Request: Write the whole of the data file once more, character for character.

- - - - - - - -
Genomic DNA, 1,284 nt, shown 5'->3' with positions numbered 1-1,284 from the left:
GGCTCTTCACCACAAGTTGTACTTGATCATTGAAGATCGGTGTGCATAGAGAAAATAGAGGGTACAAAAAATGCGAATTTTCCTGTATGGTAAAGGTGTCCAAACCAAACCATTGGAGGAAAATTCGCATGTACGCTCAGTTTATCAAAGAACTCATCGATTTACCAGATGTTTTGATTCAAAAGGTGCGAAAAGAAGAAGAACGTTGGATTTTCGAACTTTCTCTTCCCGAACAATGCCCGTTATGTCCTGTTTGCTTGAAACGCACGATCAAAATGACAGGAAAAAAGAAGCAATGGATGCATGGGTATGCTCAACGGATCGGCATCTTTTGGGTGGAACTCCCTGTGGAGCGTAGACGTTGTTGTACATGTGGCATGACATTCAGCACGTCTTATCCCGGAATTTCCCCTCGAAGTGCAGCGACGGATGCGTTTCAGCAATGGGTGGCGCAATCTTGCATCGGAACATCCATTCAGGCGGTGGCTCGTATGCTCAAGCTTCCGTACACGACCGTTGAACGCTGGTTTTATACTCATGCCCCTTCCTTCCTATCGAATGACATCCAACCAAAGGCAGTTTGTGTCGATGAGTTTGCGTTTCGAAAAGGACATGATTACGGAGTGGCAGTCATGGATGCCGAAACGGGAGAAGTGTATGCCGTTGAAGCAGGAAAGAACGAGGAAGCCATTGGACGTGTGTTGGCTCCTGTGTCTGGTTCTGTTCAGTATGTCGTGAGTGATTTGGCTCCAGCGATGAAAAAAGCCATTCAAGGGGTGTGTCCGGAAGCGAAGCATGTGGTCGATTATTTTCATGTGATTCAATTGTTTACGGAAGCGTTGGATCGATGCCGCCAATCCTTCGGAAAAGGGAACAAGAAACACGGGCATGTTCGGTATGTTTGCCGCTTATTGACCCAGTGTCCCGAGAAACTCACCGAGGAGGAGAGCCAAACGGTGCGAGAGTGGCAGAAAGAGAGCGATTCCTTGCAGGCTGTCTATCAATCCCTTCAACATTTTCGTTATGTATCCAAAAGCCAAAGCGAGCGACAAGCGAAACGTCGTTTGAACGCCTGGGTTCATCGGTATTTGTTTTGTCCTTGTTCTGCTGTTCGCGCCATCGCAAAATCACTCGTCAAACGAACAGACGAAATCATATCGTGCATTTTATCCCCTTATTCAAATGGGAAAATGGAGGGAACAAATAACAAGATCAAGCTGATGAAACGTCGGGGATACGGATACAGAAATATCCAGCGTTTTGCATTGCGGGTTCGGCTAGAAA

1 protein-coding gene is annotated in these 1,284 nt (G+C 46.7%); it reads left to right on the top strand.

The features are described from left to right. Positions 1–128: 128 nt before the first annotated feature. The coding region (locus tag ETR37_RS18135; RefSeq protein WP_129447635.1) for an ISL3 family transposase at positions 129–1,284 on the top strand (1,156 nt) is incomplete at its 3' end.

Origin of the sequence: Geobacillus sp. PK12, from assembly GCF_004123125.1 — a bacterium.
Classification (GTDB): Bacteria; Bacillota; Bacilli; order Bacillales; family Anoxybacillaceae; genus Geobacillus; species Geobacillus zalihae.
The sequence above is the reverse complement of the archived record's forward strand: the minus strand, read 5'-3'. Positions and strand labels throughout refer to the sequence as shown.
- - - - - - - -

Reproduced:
Genomic DNA, 1,284 nt, shown 5'->3' with positions numbered 1-1,284 from the left:
GGCTCTTCACCACAAGTTGTACTTGATCATTGAAGATCGGTGTGCATAGAGAAAATAGAGGGTACAAAAAATGCGAATTTTCCTGTATGGTAAAGGTGTCCAAACCAAACCATTGGAGGAAAATTCGCATGTACGCTCAGTTTATCAAAGAACTCATCGATTTACCAGATGTTTTGATTCAAAAGGTGCGAAAAGAAGAAGAACGTTGGATTTTCGAACTTTCTCTTCCCGAACAATGCCCGTTATGTCCTGTTTGCTTGAAACGCACGATCAAAATGACAGGAAAAAAGAAGCAATGGATGCATGGGTATGCTCAACGGATCGGCATCTTTTGGGTGGAACTCCCTGTGGAGCGTAGACGTTGTTGTACATGTGGCATGACATTCAGCACGTCTTATCCCGGAATTTCCCCTCGAAGTGCAGCGACGGATGCGTTTCAGCAATGGGTGGCGCAATCTTGCATCGGAACATCCATTCAGGCGGTGGCTCGTATGCTCAAGCTTCCGTACACGACCGTTGAACGCTGGTTTTATACTCATGCCCCTTCCTTCCTATCGAATGACATCCAACCAAAGGCAGTTTGTGTCGATGAGTTTGCGTTTCGAAAAGGACATGATTACGGAGTGGCAGTCATGGATGCCGAAACGGGAGAAGTGTATGCCGTTGAAGCAGGAAAGAACGAGGAAGCCATTGGACGTGTGTTGGCTCCTGTGTCTGGTTCTGTTCAGTATGTCGTGAGTGATTTGGCTCCAGCGATGAAAAAAGCCATTCAAGGGGTGTGTCCGGAAGCGAAGCATGTGGTCGATTATTTTCATGTGATTCAATTGTTTACGGAAGCGTTGGATCGATGCCGCCAATCCTTCGGAAAAGGGAACAAGAAACACGGGCATGTTCGGTATGTTTGCCGCTTATTGACCCAGTGTCCCGAGAAACTCACCGAGGAGGAGAGCCAAACGGTGCGAGAGTGGCAGAAAGAGAGCGATTCCTTGCAGGCTGTCTATCAATCCCTTCAACATTTTCGTTATGTATCCAAAAGCCAAAGCGAGCGACAAGCGAAACGTCGTTTGAACGCCTGGGTTCATCGGTATTTGTTTTGTCCTTGTTCTGCTGTTCGCGCCATCGCAAAATCACTCGTCAAACGAACAGACGAAATCATATCGTGCATTTTATCCCCTTATTCAAATGGGAAAATGGAGGGAACAAATAACAAGATCAAGCTGATGAAACGTCGGGGATACGGATACAGAAATATCCAGCGTTTTGCATTGCGGGTTCGGCTAGAAA

1 protein-coding gene is annotated in these 1,284 nt (G+C 46.7%); it reads left to right on the top strand.

The features are described from left to right. Positions 1–128: 128 nt before the first annotated feature. The coding region (locus tag ETR37_RS18135; RefSeq protein WP_129447635.1) for an ISL3 family transposase at positions 129–1,284 on the top strand (1,156 nt) is incomplete at its 3' end.

Origin of the sequence: Geobacillus sp. PK12, from assembly GCF_004123125.1 — a bacterium.
Classification (GTDB): Bacteria; Bacillota; Bacilli; order Bacillales; family Anoxybacillaceae; genus Geobacillus; species Geobacillus zalihae.
The sequence above is the reverse complement of the archived record's forward strand: the minus strand, read 5'-3'. Positions and strand labels throughout refer to the sequence as shown.